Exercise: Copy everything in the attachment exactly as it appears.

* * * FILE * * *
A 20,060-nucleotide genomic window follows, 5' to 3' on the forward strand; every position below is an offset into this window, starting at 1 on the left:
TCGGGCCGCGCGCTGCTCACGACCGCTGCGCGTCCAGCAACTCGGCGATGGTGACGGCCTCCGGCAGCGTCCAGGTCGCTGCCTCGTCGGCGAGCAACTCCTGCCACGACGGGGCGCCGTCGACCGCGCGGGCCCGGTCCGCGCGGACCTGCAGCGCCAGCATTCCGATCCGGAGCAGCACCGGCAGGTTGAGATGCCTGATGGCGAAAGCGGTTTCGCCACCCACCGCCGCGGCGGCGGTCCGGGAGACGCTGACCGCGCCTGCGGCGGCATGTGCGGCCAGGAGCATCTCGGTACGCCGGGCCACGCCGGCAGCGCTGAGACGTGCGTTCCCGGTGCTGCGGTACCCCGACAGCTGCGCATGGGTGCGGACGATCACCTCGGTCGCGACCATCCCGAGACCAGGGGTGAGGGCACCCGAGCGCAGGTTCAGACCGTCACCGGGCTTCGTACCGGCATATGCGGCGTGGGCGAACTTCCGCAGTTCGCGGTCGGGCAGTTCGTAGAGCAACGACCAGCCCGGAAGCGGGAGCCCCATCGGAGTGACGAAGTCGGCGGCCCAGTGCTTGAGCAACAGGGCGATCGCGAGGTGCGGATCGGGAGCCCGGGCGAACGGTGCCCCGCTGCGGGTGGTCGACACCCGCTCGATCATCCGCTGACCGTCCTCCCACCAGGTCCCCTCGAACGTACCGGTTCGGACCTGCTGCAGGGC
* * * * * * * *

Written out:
A 20,060-nucleotide genomic window follows, 5' to 3' on the forward strand; every position below is an offset into this window, starting at 1 on the left:
TCGGGCCGCGCGCTGCTCACGACCGCTGCGCGTCCAGCAACTCGGCGATGGTGACGGCCTCCGGCAGCGTCCAGGTCGCTGCCTCGTCGGCGAGCAACTCCTGCCACGACGGGGCGCCGTCGACCGCGCGGGCCCGGTCCGCGCGGACCTGCAGCGCCAGCATTCCGATCCGGAGCAGCACCGGCAGGTTGAGATGCCTGATGGCGAAAGCGGTTTCGCCACCCACCGCCGCGGCGGCGGTCCGGGAGACGCTGACCGCGCCTGCGGCGGCATGTGCGGCCAGGAGCATCTCGGTACGCCGGGCCACGCCGGCAGCGCTGAGACGTGCGTTCCCGGTGCTGCGGTACCCCGACAGCTGCGCATGGGTGCGGACGATCACCTCGGTCGCGACCATCCCGAGACCAGGGGTGAGGGCACCCGAGCGCAGGTTCAGACCGTCACCGGGCTTCGTACCGGCATATGCGGCGTGGGCGAACTTCCGCAGTTCGCGGTCGGGCAGTTCGTAGAGCAACGACCAGCCCGGAAGCGGGAGCCCCATCGGAGTGACGAAGTCGGCGGCCCAGTGCTTGAGCAACAGGGCGATCGCGAGGTGCGGATCGGGAGCCCGGGCGAACGGTGCCCCGCTGCGGGTGGTCGACACCCGCTCGATCATCCGCTGACCGTCCTCCCACCAGGTCCCCTCGAACGTACCGGTTCGGACCTGCTGCAGGGC